Transaction requests can published from any node; nevertheless, no node is able to mathematically prove which transaction was solicited first. That situation is especially problematic when there are conflicting requests, because it should be their chronological order what determines their validity; so different monetary systems would coexist if the set of balances differ between nodes.
Example of propagation:
The transaction represented as ..... is ordered, so it will be propagated like a gossip between nodes:
(The figures above are arranged chronologically from left to right).
If a new transaction request (represented as .) is published by another node, some nodes will receive the application . before .....:
The last image represents a stage in which some nodes have only received ..... while others nodes have received both petitions, but some of them received ..... first and others . instead.
Example of conflicting transactions:
Enrique's entire balance is 1₿. Nevertheless, Enrique signs the message -.- that requests the transfer of 1₿ to Eva and he also signs the message ... that requests the transfer of 1₿ to Amy.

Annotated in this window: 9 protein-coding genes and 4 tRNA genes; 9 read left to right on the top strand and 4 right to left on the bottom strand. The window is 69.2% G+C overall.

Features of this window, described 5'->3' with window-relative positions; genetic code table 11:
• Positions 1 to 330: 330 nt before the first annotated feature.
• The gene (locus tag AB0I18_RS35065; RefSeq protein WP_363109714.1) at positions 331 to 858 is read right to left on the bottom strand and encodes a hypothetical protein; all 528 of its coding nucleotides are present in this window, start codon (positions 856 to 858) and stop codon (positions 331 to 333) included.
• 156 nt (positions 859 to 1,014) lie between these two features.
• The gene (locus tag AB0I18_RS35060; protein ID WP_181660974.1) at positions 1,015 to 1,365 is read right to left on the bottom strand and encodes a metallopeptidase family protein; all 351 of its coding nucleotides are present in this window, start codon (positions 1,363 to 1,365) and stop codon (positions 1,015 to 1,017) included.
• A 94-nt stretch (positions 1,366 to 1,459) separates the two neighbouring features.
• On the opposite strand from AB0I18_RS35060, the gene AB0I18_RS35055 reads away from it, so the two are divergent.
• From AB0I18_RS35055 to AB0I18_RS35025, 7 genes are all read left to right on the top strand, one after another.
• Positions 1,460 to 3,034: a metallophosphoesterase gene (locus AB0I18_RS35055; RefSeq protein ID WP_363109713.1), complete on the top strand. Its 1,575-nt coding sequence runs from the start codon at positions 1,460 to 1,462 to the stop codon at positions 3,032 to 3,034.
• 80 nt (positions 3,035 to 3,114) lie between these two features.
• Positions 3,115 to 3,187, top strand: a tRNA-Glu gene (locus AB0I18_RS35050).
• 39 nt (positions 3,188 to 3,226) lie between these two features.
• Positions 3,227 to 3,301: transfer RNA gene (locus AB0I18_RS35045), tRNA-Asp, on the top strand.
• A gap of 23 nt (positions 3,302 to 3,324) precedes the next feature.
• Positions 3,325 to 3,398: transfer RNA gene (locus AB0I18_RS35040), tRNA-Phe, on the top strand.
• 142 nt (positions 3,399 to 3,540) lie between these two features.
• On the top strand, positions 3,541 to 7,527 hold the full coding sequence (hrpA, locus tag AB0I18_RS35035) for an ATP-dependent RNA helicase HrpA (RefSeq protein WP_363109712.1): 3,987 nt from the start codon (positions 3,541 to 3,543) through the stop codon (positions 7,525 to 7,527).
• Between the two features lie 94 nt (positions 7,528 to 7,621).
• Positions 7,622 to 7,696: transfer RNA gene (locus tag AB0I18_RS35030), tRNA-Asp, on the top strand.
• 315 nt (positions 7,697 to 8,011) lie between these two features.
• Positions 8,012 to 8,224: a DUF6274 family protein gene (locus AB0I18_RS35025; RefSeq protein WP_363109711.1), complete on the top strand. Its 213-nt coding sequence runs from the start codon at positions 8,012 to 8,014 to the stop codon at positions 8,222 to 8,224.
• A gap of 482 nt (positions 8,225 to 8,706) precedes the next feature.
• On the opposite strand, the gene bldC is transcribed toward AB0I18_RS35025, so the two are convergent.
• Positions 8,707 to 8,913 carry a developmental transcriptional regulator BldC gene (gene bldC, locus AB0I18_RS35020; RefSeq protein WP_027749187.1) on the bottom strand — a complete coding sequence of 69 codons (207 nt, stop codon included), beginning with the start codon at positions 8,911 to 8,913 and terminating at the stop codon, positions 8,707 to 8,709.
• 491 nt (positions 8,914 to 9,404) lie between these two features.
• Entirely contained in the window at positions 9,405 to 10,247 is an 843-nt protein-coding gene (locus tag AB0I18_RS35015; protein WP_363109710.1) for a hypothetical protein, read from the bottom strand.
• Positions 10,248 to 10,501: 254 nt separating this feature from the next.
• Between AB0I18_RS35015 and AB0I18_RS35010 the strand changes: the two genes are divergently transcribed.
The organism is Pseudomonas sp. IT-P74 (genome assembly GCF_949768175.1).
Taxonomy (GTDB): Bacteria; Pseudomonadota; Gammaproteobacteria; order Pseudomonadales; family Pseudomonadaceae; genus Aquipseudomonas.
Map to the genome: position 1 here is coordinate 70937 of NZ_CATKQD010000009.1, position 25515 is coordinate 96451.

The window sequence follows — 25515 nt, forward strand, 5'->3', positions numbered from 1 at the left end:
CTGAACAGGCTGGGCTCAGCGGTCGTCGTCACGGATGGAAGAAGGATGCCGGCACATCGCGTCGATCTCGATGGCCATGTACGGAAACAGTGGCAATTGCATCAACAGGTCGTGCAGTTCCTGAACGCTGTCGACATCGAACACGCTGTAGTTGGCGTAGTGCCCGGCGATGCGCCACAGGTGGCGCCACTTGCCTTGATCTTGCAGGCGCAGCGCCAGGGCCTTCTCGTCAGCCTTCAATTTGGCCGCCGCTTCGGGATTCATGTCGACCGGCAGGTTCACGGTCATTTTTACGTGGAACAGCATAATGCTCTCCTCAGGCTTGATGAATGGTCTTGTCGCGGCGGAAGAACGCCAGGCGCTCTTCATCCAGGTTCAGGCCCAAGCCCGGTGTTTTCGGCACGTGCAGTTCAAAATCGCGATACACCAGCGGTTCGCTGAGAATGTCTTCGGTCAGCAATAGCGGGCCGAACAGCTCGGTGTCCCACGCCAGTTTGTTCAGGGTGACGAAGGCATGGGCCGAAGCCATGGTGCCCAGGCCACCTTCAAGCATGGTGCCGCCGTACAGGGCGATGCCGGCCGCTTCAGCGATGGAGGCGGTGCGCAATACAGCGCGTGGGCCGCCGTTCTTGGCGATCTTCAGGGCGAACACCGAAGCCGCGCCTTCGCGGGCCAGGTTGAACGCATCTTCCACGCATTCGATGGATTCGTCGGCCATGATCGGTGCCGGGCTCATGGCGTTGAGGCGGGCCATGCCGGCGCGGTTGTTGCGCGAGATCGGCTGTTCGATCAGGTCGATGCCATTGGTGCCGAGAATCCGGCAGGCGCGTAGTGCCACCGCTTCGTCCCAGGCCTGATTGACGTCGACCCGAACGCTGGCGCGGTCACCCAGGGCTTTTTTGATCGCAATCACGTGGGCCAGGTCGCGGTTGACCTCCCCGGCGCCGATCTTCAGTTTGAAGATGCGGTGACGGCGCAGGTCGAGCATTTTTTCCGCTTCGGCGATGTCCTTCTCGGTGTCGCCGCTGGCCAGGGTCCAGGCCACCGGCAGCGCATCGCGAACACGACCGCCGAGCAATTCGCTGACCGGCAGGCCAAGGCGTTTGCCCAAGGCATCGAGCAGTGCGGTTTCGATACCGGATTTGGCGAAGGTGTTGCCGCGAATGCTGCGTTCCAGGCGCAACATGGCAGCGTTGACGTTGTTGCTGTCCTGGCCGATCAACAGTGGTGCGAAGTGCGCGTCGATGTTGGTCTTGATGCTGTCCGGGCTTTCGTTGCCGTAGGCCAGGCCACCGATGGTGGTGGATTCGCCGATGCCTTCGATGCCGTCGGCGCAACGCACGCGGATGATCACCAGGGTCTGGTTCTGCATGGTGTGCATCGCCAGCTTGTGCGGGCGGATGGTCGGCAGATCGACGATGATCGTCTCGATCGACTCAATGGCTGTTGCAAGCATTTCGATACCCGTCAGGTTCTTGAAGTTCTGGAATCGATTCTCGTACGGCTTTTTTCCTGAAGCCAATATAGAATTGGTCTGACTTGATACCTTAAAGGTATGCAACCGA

Those who received message -.- first will recognize Amy as the true owner of 1₿, while the rest will recognize message ... and Eva as the legitimate owner of 1₿. Henry caused a double-spend.
A double-spend attack could be perpetrated from the same node or from different nodes:
Bitcoin's key innovation is the mechanism called Proof of Work or Nakamoto Consensus, which enables to rotate the power of chronologically ordering of transactions. There is no authority, nodes earn that power in a probabilistic way according to their computational strength.
Alternative systems to Proof of Work rely on resources within their own system, which makes them insecure. They are verified through data that may be easily falsified and they are subject to attacks in which a single entity secretly controls the majority of nodes; so they need an authority that spends human resources and leads to bureaucracy and privileges.
The Nakamoto Consensus works analogously to a continuous decentralized lottery in which "tickets" are acquired using an impossible to falsify resource: energy. The winning ticket grants the power to execute transaction requests.
The newly executed transactions are included in a block of data that is independently verified, copied and propagated by each node.